First Reading: Ecclesiastes 1:2, 12-14; 2:18-23
The teacher of wisdom who wrote Ecclesiastes sees that working for mere accumulation of wealth turns life into an empty game, a “vanity of vanities.” Nevertheless, he asserts in the next verse, it is good to find enjoyment in one’s work because such enjoyment is a gift from God.
2Vanity of vanities, says the Teacher,
vanity of vanities! All is vanity.
12I, the Teacher, when king over Israel in Jerusalem, 13applied my mind to seek and to search out by wisdom all that is done under heaven; it is an unhappy business that God has given to human beings to be busy with. 14I saw all the deeds that are done under the sun; and see, all is vanity and a chasing after wind.
2:18I hated all my toil in which I had toiled under the sun, seeing that I must leave it to those who come after me 19—and who knows whether they will be wise or foolish? Yet they will be master of all for which I toiled and used my wisdom under the sun. This also is vanity. 20So I turned and gave my heart up to despair concerning all the toil of my labors under the sun, 21because sometimes one who has toiled with wisdom and knowledge and skill must leave all to be enjoyed by another who did not toil for it. This also is vanity and a great evil. 22What do mortals get from all the toil and strain with which they toil under the sun? 23For all their days are full of pain, and their work is a vexation; even at night their minds do not rest. This also is vanity.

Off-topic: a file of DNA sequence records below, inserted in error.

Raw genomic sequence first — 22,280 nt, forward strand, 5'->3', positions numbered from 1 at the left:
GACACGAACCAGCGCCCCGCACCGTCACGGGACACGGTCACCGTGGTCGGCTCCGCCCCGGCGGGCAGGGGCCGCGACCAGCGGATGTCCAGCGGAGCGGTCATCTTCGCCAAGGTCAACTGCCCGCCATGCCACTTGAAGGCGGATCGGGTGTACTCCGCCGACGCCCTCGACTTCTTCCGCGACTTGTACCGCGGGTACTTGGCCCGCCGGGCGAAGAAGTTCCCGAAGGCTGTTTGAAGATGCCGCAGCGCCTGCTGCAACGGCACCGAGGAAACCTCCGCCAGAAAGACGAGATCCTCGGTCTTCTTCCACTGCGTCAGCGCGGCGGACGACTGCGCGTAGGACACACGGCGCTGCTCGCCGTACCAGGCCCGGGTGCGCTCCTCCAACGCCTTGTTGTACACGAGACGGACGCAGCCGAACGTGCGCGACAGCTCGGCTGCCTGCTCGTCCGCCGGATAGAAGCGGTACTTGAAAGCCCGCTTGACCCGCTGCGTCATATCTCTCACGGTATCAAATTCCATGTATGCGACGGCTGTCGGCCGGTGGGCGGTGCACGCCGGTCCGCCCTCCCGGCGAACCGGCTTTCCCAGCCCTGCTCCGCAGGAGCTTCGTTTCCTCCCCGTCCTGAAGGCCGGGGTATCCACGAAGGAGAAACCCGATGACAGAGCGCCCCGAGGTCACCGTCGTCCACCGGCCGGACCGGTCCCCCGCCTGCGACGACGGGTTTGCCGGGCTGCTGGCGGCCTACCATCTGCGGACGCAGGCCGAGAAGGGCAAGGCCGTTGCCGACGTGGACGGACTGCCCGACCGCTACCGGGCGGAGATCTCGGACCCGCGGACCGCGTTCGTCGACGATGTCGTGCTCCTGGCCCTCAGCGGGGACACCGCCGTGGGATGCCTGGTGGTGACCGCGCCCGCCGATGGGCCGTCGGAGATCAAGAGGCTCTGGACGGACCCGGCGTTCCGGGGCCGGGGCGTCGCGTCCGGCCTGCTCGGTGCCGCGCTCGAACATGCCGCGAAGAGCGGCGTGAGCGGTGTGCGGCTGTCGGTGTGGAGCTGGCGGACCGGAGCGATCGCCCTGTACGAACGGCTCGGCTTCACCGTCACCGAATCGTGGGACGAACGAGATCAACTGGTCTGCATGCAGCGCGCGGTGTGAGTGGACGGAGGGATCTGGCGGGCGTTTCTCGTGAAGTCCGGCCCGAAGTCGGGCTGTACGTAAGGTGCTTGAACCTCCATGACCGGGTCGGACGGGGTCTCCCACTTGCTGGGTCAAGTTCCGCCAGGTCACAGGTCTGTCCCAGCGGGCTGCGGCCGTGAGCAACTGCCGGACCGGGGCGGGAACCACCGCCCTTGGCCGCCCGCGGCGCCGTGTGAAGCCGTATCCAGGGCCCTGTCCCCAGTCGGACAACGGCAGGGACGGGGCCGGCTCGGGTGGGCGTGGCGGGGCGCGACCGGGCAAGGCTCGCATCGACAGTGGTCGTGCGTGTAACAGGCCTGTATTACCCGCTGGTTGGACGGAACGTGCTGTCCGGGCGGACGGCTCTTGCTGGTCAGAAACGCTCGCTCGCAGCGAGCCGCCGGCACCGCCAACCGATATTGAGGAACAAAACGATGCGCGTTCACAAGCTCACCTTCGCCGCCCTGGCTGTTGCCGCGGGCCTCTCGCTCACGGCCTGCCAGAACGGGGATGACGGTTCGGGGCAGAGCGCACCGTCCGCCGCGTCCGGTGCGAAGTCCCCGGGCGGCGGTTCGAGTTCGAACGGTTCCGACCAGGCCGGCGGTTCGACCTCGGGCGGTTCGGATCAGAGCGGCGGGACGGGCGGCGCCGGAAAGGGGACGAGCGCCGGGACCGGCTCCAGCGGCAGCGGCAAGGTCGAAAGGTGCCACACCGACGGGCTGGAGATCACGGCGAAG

Psalm: Psalm 49:1-12
My mouth shall speak of wisdom. (Ps. 49:3)
1Hear this, | all you peoples;
give ear, all you who dwell | in the world,
2you of high de- | gree and low,
rich and | poor together.
3My mouth shall | speak of wisdom,
and my heart shall meditate on | understanding.
4I will incline my ear | to a proverb
and set forth my riddle up- | on the harp. R
5Why should I be afraid in | evil days,
when the wickedness of those at my | heels surrounds me,
6the wickedness of those who put their trust in | their own prowess,